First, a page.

Preface part 2: Sorry I haven't updated regularly this week. Life's been hectic, work's been busy, it's a short week, and my kid is sick. May has been a really successful month for this blog and I appreciate the people who've been reading and giving feedback on the articles here.
So this post is occasioned by the passing of Jack Vance, one of the true grand masters of science fiction and fantasy. Despite the title, it has nothing at all to do with the subject of wizards memorizing spells. It's about what those wizards actually aspire to, and in a few cases, succeed at.
The first time I read The Dying Earth it was in the paperback pictured to the right. I remember very vividly the story "Turjan of Miir" and Turjan's vain attempts to create intelligent living creatures in his vats. This kind of drive is alluded to in some of D&D's stranger moments, such as the idea that an owlbear was created by some long-ago wizard, but on the whole there isn't much present for magic-users actually creating monsters.
Of course, Turjan promptly turns to creating women, but he isn't as odd of a wizard as is Pandelume. (Pandelume's concept of equal exchange is a good basis for NPC magic users, as a side note.) I can't help but think that wizards who create odd creatures in nutrient vats are more interesting, perhaps ones resembling Turjan's earlier attempts:
It was a thing to arouse pity—a great head on a small spindly body, with weak rheumy eyes and a flabby button of a nose. The mouth hung slackly wet, the skin glistened waxy pink. In spite of its manifest imperfection, it was to date the most successful product of Turjan's vats.In terms of how to interpret this, I tend to think that a set of rules for magic-users to learn life-crafting as a separate art would be in order. Creating creatures of given hit dice, size, and special abilities would take more time, more resources and a higher character level. This is analogous to the rules in OD&D about creating magic items, but obviously could use firmer description.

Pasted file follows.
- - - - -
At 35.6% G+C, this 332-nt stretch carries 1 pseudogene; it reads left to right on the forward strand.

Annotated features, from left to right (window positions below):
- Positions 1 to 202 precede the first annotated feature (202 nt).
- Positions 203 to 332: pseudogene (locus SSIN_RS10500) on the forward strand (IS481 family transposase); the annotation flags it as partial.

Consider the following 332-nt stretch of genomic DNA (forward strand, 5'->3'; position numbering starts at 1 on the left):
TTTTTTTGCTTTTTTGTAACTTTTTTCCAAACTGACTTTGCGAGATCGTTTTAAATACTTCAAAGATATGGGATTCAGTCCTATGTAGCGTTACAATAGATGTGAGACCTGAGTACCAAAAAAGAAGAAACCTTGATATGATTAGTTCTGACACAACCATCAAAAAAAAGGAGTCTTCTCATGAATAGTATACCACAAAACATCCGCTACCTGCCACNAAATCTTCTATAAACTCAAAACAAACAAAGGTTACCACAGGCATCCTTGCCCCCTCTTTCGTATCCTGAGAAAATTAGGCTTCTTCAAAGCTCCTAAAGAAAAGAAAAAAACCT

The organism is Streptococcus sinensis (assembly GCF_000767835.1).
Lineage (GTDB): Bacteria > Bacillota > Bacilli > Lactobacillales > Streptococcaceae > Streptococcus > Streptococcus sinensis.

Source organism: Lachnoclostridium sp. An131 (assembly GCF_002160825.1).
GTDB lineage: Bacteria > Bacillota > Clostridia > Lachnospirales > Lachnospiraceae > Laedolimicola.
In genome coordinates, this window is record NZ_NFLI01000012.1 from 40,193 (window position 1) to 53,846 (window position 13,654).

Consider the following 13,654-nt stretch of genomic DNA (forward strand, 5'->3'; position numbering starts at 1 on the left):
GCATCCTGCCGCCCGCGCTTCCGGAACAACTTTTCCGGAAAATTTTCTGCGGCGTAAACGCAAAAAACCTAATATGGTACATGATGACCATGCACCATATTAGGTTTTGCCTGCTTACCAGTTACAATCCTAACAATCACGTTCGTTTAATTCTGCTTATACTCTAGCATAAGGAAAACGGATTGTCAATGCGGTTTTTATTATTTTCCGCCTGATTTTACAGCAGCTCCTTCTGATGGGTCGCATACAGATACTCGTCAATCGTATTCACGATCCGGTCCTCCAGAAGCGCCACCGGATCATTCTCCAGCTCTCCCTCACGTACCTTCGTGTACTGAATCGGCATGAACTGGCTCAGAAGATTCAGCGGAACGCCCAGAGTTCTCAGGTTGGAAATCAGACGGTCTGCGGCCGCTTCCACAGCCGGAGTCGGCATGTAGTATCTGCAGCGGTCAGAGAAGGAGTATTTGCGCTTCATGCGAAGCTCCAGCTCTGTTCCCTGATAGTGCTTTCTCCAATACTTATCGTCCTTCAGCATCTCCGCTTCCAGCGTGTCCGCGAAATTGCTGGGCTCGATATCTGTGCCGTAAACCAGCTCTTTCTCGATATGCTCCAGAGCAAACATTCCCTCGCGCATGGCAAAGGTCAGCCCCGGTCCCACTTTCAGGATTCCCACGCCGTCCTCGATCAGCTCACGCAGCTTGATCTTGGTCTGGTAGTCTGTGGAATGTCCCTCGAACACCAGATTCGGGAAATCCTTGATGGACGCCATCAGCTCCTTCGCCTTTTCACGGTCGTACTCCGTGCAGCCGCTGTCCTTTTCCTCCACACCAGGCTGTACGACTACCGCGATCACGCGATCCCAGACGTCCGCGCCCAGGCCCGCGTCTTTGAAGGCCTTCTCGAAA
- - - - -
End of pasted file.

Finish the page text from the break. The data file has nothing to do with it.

He considered its many precursors: the thing all eyes, the boneless creature with the pulsing surface of its brain exposed, the beautiful female body whose intestines trailed out into the nutrient solution like seeking fibrils, the inverted inside-out creatures ...
One factor that I hadn't thought of much until I went to the original story to check the pull quotes was that Turjan's specimens were basically human. The one at the start of the story is more human than I had thought of it; the details more of an imperfect man. I think that this could really be expanded - the specific designs dreamed up by the individual wizard, more monstrous, some perhaps doing the unlikely and combining something like say an owl and a bear, or a man, a bear and a pig.
But to get the feel right, I think this needs to have a set of rules for deformities and accidents due to imperfections in the design or in the solution that the creation grows from. My personal penchant is for a big chart, which would double as a set of monster variations in a pinch.
Indeed, the whole thing would be simultaneously a set of rules for designing your own creation in-play - if PCs want to play Dr. Frankenstein or Turjan of Miir - and for coming up with the kind of monster where "a wizard did it" is the only logical answer.
And with that I've figured out the monster feature for Dungeon Crawl #3.
"some perhaps doing the unlikely and combining something like say an owl and a bear, or a man, a bear and a pig."ReplyDelete
I see what you did there :)